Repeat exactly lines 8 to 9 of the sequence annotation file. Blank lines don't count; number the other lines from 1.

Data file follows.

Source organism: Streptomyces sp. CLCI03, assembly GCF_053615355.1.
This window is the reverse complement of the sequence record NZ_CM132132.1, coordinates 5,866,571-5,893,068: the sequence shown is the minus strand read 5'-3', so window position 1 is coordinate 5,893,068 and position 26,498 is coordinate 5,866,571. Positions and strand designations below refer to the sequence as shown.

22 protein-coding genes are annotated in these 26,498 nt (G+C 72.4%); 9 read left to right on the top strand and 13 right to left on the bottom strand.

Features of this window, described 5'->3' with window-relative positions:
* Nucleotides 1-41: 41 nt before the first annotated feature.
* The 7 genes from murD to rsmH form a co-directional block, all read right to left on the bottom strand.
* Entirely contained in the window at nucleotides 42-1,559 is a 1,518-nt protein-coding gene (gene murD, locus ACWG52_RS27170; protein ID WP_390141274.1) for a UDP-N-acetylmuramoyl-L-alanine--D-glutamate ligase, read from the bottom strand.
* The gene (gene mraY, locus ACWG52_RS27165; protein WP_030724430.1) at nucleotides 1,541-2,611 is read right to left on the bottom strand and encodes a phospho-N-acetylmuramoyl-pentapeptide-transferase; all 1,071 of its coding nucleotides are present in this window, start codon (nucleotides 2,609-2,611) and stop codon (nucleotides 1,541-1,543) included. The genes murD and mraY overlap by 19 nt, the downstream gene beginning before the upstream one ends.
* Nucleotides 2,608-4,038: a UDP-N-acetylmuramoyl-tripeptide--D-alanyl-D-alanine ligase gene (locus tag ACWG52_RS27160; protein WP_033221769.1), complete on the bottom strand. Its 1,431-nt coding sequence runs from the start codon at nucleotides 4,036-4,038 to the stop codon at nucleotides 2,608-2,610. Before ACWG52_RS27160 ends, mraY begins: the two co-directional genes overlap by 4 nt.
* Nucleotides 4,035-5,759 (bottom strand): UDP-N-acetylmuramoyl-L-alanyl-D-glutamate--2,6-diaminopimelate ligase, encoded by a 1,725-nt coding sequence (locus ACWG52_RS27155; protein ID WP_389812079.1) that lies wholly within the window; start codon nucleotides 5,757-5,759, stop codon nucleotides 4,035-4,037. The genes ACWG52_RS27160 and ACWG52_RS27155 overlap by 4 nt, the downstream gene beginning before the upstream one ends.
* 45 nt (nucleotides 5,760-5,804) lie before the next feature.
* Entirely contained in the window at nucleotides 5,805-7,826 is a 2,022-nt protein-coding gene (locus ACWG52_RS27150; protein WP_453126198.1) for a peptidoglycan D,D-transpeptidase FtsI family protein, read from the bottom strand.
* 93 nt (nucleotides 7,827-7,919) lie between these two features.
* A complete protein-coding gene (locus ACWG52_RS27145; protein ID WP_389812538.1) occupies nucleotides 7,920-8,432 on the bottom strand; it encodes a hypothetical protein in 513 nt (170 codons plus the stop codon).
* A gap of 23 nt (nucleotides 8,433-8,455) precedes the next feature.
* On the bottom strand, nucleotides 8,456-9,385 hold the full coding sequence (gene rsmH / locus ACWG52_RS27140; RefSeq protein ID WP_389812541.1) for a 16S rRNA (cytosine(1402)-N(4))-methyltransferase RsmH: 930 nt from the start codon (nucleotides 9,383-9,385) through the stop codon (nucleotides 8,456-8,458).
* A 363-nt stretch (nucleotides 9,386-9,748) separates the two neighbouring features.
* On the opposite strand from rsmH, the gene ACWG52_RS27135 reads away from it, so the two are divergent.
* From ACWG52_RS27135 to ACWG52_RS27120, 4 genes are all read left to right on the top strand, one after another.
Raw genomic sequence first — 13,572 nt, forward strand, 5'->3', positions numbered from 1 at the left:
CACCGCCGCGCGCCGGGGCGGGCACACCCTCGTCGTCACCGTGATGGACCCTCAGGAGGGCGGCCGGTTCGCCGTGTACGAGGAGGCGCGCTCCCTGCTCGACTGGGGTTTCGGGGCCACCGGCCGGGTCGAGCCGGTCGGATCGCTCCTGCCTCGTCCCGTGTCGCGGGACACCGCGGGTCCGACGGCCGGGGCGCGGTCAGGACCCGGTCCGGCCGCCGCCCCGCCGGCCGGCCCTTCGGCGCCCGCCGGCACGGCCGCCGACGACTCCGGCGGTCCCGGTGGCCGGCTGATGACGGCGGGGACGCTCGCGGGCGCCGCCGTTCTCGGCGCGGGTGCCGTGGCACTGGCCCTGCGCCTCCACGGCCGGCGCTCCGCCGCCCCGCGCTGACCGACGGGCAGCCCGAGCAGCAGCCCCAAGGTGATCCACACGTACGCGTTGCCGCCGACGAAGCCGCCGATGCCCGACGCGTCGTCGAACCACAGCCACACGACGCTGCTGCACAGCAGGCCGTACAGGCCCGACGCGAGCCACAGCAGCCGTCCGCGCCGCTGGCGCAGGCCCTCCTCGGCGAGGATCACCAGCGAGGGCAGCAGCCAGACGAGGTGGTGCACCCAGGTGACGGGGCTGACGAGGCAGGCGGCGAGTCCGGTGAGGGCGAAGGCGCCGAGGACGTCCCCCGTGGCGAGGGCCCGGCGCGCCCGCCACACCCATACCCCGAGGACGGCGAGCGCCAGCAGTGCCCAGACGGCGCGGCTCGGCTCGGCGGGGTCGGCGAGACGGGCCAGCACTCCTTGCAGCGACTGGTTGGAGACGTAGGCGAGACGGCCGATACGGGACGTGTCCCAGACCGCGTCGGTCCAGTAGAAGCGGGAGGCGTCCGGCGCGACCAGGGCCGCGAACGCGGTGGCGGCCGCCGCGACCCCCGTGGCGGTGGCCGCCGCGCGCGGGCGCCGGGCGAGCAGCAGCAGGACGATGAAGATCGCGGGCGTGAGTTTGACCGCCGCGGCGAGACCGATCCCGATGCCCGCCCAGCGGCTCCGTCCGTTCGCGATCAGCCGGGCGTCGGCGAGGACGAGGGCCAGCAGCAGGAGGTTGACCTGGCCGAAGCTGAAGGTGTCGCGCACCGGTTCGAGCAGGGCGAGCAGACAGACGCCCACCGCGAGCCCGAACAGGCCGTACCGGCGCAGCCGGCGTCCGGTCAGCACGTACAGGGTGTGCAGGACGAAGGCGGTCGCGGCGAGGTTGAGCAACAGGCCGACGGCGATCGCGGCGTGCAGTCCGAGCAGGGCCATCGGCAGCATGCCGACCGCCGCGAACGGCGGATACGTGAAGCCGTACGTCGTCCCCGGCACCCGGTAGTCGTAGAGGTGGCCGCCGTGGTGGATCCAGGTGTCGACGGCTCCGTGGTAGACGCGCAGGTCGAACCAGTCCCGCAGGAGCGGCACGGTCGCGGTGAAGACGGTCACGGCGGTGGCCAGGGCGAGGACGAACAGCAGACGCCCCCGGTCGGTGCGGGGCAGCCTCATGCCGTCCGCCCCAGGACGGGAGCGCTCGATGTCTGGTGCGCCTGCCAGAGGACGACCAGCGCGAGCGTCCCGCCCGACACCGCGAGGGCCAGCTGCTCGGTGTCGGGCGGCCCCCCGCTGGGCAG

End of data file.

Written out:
* The gene (gene mraY, locus ACWG52_RS27165; protein WP_030724430.1) at nucleotides 1,541-2,611 is read right to left on the bottom strand and encodes a phospho-N-acetylmuramoyl-pentapeptide-transferase; all 1,071 of its coding nucleotides are present in this window, start codon (nucleotides 2,609-2,611) and stop codon (nucleotides 1,541-1,543) included. The genes murD and mraY overlap by 19 nt, the downstream gene beginning before the upstream one ends.
* Nucleotides 2,608-4,038: a UDP-N-acetylmuramoyl-tripeptide--D-alanyl-D-alanine ligase gene (locus tag ACWG52_RS27160; protein WP_033221769.1), complete on the bottom strand. Its 1,431-nt coding sequence runs from the start codon at nucleotides 4,036-4,038 to the stop codon at nucleotides 2,608-2,610. Before ACWG52_RS27160 ends, mraY begins: the two co-directional genes overlap by 4 nt.